At-Home Blood Pressure Monitoring More Telling Than Doctor's Office Readings
Without the anxiety of a clinic visit, readings from kidney patients may give a more accurate picture
MONDAY, June 27 (HealthDay News) -- Blood pressure readings logged over a 24-hour period on a portable home monitoring device appear more effective than blood pressure readings taken in a doctor's office for predicting whether patients with chronic kidney disease will experience kidney failure or death.
That's the finding of an Italian study that included 436 chronic kidney disease patients who were not on dialysis.
In the study, each patient's blood pressure was measured multiple times while at a clinic over the course of two days. They were also given an ambulatory blood pressure monitor that took readings every 15 minutes during the day and every half hour at night over a 24-hour period.
At-home blood pressure monitors are believed to help overcome what's known as "white coat hypertension," in which a patient's blood pressure spikes because of stress and anxiety when visiting a physician's office. According to background information in the article, chronic kidney disease patients are especially vulnerable to this.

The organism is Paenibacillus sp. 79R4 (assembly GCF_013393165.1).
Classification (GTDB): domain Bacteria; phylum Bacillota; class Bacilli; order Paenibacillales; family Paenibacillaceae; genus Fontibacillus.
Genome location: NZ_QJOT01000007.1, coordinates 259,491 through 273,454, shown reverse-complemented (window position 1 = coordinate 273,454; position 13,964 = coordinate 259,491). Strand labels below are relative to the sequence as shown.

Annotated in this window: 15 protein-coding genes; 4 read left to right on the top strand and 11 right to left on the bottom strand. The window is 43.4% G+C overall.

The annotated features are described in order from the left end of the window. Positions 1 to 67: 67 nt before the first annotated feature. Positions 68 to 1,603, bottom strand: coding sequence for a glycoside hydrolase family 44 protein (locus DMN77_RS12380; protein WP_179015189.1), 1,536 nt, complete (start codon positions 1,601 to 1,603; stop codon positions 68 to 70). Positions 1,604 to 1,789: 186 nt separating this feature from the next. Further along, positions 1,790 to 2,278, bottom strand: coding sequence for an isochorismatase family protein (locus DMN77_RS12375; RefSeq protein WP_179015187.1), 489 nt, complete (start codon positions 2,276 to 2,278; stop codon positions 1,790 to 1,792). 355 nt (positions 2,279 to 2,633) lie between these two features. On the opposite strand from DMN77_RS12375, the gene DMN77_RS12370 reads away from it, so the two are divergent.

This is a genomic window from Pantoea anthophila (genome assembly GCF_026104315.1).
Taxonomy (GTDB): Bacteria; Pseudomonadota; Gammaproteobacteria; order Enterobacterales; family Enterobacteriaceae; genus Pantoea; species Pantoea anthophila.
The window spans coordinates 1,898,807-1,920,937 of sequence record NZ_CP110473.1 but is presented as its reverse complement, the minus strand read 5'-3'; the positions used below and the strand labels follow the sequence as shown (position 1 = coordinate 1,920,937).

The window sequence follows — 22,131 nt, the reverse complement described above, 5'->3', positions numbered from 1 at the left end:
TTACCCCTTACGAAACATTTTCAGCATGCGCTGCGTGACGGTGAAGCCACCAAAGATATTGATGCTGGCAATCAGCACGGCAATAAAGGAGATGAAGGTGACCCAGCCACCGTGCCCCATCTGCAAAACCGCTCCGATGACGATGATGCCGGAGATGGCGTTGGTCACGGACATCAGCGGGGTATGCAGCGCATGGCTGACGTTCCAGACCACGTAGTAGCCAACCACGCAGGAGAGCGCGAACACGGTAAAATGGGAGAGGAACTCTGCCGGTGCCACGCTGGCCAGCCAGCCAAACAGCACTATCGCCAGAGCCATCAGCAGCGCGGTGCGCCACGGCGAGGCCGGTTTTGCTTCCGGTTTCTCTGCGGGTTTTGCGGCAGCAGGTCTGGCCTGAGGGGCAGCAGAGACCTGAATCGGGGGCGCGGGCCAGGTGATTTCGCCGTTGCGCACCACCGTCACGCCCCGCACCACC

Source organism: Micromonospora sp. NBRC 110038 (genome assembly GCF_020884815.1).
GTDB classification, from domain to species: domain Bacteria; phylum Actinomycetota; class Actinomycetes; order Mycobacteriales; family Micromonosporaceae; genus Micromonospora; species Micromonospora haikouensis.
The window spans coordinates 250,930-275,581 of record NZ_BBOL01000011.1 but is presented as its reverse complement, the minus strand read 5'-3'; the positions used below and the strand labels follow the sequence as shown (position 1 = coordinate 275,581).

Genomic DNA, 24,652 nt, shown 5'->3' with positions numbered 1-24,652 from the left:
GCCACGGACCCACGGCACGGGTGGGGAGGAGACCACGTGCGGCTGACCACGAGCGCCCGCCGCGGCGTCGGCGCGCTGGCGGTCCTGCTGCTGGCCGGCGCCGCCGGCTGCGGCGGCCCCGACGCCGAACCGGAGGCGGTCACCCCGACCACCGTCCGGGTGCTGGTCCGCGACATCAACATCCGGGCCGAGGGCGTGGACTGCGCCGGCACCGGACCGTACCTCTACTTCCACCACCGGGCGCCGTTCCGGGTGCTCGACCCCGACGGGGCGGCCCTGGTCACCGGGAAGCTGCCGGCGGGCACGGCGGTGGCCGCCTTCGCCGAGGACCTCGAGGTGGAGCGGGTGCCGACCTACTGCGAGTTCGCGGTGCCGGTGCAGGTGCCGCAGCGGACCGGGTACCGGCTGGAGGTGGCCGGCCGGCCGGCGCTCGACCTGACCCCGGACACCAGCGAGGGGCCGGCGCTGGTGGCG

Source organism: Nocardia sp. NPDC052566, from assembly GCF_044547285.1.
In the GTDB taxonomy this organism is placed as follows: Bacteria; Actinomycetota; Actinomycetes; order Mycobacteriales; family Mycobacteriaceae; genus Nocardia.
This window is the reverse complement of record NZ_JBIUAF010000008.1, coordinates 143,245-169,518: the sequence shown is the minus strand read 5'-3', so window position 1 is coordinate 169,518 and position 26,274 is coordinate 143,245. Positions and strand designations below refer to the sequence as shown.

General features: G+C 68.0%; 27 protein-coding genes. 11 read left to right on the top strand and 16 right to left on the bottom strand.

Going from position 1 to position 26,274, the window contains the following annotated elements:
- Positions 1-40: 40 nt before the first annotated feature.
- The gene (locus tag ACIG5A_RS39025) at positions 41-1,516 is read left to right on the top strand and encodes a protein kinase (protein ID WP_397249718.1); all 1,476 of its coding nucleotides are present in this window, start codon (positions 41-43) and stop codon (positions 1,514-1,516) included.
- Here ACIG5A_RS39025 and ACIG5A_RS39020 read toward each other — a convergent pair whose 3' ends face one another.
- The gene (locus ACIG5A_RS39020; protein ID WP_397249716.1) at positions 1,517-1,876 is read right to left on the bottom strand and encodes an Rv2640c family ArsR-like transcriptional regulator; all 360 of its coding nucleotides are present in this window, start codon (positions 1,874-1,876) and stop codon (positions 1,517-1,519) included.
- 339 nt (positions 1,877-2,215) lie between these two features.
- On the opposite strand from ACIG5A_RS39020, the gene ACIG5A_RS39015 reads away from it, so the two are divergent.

Prior research has also suggested that nighttime blood pressure readings may be a better measure of a patient's actual blood pressure status because readings are taken when the patient is at rest and free of the physical and emotional stresses of everyday life that can have an impact on readings.
During an average follow-up of 4.2 years, 86 patients developed kidney failure and 69 died. There were also 63 non-fatal cardiovascular events and 52 deaths caused by cardiovascular problems.
Patients with the highest risk of kidney or cardiovascular problems were those whose daytime systolic (top number) blood pressure was 135 mm Hg or higher; those with high diastolic (bottom number) readings; those with nighttime systolic readings of 124 mm Hg or higher; and those with nighttime diastolic readings of 70 mm Hg or higher. All these readings were provided by the ambulatory device.
"In contrast, office [blood pressure] measurements ... did not predict cardiovascular or renal events," the researchers wrote.
The study appears in the June issue of the journal Archives of Internal Medicine.
The American Academy of Family Physicians has more about chronic kidney disease.Robert Preidt SOURCE: JAMA/Archives journals, news release, June 27, 2011 Related Articles
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